Welcome to European Tribune. It's gone a bit quiet around here these days, but it's still going.
These diaries are much appreciated, Jerome.

A couple of thoughts from the non-technical viewpoint:

Unconventional oil was supposed to be The Next Big Thing in the '70s but ran into market realities. I don't see that changing unless or until oil gets over $100/bbl.

LNG is also supposed to be wonderful, and indeed it is a good fuel, clean and efficient. It suffers from being Geographically Undesirable. It's tricky to transport, and dangerous.

Where I live, on the coast of Maine, there's been a concerted effort for a while now to get the OK to build an LNG terminal. Promises of jobs, jobs, the golden grail. Such talk carefully omits the information that only low-level local jobs will be created, and the few professional ones will be filled by imported talent.

So far, it's been rejected by at least three cities/towns that I recall (start at the southern coast of the state and work your way north and east on the map). Now, it's under intense discussion in Eastport, where the Passamoquoddy tribe has been enticed with promises of economic benefits.

However. If this terminal is built anywhere along this coast, which relies for income on various forms of deep-sea fishing and summer boating, certain things will happen: Under rules from the unfortunately named Department of Homeland Security, each time an LNG tanker comes in, all marine traffic in the area will cease. The harbor is closed. Period. And remains that way until the tanker unloads, reloads (if it does), and has cleared port again to open sea. 48 hours minimum.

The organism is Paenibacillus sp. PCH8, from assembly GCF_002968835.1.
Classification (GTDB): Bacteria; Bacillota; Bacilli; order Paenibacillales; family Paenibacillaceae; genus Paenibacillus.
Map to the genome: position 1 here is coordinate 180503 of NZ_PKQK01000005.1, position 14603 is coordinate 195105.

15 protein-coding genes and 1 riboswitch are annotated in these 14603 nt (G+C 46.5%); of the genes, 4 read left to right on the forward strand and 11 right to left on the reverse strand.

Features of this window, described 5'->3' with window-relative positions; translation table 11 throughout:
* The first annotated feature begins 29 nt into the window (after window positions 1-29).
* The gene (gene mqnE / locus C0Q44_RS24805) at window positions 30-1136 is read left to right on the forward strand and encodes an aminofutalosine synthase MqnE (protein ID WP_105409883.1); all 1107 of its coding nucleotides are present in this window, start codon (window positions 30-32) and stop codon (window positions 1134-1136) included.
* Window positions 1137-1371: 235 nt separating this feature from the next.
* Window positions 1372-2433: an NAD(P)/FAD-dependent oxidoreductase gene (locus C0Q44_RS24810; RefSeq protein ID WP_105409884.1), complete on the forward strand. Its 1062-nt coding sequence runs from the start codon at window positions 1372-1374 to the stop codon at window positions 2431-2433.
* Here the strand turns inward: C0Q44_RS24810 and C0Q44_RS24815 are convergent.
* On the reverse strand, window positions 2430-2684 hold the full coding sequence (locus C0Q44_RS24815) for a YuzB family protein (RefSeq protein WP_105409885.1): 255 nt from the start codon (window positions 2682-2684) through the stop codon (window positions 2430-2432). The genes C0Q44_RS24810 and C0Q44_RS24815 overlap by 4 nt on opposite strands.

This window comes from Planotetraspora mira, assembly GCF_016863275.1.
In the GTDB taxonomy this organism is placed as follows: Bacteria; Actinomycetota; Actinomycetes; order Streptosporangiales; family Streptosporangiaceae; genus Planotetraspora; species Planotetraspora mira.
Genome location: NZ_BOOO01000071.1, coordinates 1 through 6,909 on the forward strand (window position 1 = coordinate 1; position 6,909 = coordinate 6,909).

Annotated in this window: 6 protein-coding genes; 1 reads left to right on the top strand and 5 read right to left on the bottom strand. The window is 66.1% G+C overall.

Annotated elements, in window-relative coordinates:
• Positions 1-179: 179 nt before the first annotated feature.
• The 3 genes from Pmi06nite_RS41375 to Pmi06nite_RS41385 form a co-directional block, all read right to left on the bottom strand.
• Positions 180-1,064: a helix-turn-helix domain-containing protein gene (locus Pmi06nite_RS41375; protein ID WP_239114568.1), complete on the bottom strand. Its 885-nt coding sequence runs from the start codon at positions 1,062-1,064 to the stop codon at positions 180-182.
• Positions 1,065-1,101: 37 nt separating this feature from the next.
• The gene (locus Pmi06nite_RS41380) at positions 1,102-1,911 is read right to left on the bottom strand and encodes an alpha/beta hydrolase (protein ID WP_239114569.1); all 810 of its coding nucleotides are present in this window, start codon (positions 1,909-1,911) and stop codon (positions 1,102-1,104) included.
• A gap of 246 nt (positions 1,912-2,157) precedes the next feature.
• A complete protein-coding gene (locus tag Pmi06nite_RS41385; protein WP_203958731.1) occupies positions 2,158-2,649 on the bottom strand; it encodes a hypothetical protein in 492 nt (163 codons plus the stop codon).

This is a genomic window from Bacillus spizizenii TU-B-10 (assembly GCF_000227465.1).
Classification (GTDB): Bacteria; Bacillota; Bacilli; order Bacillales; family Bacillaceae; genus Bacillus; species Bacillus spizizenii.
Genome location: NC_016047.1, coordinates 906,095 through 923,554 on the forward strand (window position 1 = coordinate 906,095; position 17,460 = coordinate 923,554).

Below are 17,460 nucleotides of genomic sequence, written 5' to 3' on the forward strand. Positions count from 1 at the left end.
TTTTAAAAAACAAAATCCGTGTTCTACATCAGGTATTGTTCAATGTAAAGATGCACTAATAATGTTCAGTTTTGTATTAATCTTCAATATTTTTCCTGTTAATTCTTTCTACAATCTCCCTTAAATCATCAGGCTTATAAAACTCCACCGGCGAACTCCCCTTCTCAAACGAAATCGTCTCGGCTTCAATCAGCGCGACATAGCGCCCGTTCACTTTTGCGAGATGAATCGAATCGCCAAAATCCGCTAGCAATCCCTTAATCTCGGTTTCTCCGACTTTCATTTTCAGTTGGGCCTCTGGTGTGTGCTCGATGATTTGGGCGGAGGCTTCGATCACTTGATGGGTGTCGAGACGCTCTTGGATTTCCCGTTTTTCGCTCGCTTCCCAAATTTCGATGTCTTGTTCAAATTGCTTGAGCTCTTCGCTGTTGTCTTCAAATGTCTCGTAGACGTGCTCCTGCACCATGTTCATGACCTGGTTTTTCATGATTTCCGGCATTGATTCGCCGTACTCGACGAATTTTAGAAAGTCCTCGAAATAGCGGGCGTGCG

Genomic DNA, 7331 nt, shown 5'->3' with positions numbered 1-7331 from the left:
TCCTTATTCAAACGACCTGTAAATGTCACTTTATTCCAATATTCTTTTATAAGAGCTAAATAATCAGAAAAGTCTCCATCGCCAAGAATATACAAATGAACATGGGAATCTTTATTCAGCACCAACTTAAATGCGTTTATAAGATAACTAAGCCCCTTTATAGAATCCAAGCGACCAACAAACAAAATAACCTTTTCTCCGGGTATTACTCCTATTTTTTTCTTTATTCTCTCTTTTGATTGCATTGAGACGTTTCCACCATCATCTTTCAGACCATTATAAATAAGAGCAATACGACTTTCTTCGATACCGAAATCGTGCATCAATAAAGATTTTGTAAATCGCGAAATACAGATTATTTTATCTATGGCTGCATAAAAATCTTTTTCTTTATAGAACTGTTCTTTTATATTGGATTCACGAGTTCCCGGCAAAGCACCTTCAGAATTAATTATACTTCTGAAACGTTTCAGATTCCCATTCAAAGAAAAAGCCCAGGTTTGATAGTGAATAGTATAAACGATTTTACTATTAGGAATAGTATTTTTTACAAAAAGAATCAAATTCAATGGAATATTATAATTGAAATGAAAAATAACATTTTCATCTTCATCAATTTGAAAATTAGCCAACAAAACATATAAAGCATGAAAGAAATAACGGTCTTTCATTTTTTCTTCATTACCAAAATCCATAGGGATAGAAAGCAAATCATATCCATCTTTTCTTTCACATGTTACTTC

Plus, the slightest accident could cause an explosion that would demolish a huge section of heavily populated coastline. Water pollution? How about flushing the bilges? And the list goes on.

Not surprisingly, there's a huge NIMBY (not in my backyard) reaction. Particularly since the LNG is intended for other markets than local.

The restrictions apply to any potential LNG port. Increased LNG shipments into a more populous area (Baltimore, say, or Boston, even Jacksonville) would cause huge disruptions.

So the question becomes one of how to get the stuff here. It's probably going to be an urgent question fairly soon, because a huge number of very large houses being built in the southern U.S. are being heated and cooled with natural gas.

Sorry for the length of this, but it's an issue that's been brewing for a while with very little public recognition.

by Mnemosyne on Fri Jun 24th, 2005 at 10:17:23 AM EST

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